Miss Peregrine’s Home for Peculiar Children Major Character Analysis

Ransom Riggs

Miss Peregrine’s Home for Peculiar Children

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Miss Peregrine’s Home for Peculiar Children Major Character Analysis

Jacob Portman

The main character and narrator of the story, Jacob, evolves throughout the novel. In the early chapters, readers witness his struggle with his grandfather’s stories. With his age (16 years old), Jacob represents the novel’s coming of age story—his ultimate goal is to understand the man who so shaped his life and what role he plays in the continuation of the story. Jacob’s participation in faith-based activities (believing in his grandfather, putting trust in the peculiar children, following Worm and Dylan to the house of excrement) signify an innocence that is soon replaced when he becomes the leader of the peculiar children’s attempt to rescue Miss Peregrine. Jacob’s evolution is important to the overall story because he is the narrator; it is his voice behind the plot of the novel. Without his evolution, the story would not progress. 

Abraham Portman 

Abraham is the most important character, despite being the least present character in the novel. His passing in chapter 1 drives the story’s plot, pushing it forward by creating chaos for Jacob. Without Abraham’s discussion of the children’s house, Miss Peregrine, and the photographs, Jacob would not have had the same journey. He would have been affected by the sight of the tentacle-mouthed monster in a more extreme way (instead of questioning if the stories were true or not, he would have felt entirely mad). Had Abraham not left the safety of the loop, Jacob would not have been born, and thus, the story at present would not occur. Abraham represents both a motivation for Jacob and a driving force behind the plot.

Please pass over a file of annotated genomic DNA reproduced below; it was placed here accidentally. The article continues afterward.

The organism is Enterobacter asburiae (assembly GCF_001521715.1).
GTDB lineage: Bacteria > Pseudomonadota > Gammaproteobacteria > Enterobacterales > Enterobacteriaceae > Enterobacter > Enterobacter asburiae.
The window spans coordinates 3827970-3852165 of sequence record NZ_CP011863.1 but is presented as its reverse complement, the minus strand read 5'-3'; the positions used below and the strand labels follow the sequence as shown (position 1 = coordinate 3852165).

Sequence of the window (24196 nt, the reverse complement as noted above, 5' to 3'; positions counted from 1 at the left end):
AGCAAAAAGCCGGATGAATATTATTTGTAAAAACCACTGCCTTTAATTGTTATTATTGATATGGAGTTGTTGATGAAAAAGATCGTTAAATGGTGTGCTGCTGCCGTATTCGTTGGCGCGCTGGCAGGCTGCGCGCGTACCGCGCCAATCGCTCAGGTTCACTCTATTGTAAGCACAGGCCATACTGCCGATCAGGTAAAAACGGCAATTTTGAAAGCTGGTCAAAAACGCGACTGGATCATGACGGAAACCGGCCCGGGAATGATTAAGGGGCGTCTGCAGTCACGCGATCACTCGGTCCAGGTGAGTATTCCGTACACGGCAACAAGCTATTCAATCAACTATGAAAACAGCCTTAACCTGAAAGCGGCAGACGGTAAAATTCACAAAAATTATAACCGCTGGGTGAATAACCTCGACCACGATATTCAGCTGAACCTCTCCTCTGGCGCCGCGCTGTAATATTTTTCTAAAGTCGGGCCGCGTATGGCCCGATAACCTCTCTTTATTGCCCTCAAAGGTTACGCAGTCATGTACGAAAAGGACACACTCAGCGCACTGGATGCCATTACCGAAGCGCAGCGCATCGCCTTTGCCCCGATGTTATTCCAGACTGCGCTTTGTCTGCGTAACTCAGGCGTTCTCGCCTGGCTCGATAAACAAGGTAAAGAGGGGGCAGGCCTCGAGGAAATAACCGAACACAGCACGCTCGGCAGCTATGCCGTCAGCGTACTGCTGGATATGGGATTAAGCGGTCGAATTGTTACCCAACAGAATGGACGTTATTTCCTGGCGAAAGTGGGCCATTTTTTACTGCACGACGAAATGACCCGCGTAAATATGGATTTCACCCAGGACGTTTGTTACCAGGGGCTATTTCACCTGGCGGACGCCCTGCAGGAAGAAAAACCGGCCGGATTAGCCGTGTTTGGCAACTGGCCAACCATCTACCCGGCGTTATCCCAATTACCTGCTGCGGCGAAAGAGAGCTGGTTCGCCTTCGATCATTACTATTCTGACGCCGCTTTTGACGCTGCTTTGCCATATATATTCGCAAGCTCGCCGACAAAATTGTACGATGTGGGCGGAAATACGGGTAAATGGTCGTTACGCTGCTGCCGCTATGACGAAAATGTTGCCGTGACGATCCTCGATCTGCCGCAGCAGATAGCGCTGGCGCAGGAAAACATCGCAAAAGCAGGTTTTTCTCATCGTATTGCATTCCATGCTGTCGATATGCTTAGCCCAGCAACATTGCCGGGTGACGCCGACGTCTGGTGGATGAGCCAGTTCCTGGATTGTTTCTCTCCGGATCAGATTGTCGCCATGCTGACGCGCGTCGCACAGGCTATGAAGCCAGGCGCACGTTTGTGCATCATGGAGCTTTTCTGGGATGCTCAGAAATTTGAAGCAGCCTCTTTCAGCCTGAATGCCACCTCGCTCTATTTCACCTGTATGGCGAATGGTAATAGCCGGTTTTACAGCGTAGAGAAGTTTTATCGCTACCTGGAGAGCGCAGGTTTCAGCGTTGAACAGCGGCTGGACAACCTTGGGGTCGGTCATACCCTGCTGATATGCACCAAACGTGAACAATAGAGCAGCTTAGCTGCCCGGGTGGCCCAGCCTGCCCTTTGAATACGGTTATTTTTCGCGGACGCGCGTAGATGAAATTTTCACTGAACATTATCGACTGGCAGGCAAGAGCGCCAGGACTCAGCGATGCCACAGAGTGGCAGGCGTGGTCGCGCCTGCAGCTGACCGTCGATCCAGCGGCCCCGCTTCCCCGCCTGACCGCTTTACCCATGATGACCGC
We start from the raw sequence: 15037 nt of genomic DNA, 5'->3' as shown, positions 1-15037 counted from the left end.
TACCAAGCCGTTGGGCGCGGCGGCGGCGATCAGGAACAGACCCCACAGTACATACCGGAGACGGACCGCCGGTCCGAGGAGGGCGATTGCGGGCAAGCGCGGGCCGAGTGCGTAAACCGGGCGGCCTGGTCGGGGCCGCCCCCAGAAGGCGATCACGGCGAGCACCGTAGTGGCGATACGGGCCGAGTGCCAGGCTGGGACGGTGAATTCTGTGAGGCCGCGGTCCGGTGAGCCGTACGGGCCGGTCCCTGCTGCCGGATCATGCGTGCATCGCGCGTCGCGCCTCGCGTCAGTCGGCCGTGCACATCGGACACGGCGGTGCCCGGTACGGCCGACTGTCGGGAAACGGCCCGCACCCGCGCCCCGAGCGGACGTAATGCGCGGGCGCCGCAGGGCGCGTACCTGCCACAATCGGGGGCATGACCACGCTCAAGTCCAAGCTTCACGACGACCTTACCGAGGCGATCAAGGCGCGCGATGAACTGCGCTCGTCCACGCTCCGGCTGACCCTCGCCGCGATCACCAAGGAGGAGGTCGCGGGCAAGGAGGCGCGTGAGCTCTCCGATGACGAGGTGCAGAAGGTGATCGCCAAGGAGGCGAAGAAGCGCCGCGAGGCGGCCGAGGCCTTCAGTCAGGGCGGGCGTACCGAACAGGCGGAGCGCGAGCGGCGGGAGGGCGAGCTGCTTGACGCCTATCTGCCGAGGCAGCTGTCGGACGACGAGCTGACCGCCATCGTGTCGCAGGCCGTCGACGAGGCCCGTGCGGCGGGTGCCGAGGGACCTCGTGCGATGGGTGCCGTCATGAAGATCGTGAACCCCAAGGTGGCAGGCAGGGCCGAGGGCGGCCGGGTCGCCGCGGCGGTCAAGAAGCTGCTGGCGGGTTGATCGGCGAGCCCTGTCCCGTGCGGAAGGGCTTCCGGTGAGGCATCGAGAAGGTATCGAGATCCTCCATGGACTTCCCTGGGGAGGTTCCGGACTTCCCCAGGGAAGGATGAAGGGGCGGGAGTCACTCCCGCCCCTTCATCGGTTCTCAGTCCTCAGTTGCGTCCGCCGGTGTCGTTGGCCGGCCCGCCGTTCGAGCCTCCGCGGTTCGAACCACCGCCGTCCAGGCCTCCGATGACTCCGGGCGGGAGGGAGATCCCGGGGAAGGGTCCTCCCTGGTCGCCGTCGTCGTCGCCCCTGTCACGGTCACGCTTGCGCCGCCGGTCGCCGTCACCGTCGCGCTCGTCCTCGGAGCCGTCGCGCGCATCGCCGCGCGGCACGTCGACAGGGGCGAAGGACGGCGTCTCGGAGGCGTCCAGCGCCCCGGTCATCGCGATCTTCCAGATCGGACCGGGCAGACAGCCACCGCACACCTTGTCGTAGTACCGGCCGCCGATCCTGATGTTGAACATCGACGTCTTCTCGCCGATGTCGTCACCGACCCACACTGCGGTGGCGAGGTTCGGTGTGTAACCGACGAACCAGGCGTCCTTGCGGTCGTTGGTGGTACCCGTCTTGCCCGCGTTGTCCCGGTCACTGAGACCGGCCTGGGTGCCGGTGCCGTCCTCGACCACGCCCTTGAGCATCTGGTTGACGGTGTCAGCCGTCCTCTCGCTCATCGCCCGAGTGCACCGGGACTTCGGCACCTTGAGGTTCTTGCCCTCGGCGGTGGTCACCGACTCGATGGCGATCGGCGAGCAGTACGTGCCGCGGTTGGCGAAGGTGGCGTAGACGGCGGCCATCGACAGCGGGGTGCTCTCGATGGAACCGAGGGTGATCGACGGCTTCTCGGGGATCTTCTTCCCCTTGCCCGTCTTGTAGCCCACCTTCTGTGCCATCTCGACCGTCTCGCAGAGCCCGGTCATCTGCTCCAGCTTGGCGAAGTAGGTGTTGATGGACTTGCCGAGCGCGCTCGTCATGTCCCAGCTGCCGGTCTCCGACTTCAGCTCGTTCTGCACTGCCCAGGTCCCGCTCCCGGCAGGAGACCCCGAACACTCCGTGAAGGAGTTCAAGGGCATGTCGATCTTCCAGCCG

Franklin Portman 

Franklin is more than just the person who accompanies Jacob to Cairnholm. He represents the opposite reaction to Abraham’s stories—someone who used to be interested but then feared what he might find because of the suspicions surrounding Abraham. Franklin’s fear, rather than courage, is the contrast to Abraham’s courage and represents the choice Jacob must make to follow the story without fear or to run from the story with a lack of courage. Jacob’s struggle between these two extremes pervades the entire story and marks the importance…

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